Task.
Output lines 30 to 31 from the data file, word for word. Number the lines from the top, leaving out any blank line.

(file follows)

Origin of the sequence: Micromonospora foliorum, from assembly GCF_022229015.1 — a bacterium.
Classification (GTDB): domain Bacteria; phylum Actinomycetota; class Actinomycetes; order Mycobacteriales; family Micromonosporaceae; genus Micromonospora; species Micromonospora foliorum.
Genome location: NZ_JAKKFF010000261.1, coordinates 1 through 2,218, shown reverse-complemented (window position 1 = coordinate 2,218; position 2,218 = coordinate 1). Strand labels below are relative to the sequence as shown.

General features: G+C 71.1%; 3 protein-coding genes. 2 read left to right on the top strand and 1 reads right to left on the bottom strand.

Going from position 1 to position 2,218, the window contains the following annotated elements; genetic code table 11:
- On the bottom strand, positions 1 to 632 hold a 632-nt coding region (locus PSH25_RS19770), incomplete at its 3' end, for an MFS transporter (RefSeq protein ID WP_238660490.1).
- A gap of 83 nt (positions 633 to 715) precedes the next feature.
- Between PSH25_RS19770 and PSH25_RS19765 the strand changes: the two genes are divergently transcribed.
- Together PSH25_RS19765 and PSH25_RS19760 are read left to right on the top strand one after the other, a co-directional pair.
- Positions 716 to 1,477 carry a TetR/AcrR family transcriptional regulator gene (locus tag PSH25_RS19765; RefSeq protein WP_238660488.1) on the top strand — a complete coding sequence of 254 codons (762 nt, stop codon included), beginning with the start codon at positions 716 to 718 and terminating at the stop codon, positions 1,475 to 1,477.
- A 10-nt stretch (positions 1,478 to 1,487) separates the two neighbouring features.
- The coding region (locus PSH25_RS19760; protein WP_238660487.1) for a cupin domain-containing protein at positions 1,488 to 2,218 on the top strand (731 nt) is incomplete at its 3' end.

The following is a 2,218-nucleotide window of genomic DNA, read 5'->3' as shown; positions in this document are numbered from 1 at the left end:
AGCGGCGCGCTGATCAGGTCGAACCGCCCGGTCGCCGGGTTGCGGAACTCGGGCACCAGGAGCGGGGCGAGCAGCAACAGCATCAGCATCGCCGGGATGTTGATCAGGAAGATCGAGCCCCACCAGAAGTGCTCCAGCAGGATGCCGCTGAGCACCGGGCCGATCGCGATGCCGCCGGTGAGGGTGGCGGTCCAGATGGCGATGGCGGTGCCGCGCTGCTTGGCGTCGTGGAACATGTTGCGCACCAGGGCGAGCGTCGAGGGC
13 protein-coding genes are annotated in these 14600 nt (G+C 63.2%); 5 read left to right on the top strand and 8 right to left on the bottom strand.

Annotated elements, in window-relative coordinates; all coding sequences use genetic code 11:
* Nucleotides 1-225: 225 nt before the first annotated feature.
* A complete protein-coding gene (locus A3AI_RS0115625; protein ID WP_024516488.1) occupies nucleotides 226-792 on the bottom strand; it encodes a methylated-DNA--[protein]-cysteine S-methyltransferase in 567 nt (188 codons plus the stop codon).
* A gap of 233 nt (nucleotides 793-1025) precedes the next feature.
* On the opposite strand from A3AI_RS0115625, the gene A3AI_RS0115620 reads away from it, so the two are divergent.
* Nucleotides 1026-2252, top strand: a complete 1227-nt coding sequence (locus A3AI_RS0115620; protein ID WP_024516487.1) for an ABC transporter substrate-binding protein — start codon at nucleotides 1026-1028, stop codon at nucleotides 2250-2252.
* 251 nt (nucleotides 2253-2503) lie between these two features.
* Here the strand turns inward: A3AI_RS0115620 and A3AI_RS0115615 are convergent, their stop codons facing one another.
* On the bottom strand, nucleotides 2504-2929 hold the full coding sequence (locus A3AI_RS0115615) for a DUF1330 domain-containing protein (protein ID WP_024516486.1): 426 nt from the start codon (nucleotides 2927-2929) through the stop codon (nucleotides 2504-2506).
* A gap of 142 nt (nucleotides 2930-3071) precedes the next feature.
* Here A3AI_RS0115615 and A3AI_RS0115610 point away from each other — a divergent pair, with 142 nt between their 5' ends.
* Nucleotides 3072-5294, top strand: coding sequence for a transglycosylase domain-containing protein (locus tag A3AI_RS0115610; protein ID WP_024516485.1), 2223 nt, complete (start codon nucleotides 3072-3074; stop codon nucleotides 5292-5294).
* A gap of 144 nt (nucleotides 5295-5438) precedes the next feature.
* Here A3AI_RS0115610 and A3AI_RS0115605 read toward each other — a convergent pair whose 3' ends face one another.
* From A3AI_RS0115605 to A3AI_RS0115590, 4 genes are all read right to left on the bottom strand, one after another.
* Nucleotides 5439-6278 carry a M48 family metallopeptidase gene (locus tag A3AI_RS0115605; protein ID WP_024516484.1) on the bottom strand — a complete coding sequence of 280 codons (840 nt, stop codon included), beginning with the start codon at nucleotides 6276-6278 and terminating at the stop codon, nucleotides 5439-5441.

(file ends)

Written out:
* From A3AI_RS0115605 to A3AI_RS0115590, 4 genes are all read right to left on the bottom strand, one after another.
* Nucleotides 5439-6278 carry a M48 family metallopeptidase gene (locus tag A3AI_RS0115605; protein ID WP_024516484.1) on the bottom strand — a complete coding sequence of 280 codons (840 nt, stop codon included), beginning with the start codon at nucleotides 6276-6278 and terminating at the stop codon, nucleotides 5439-5441.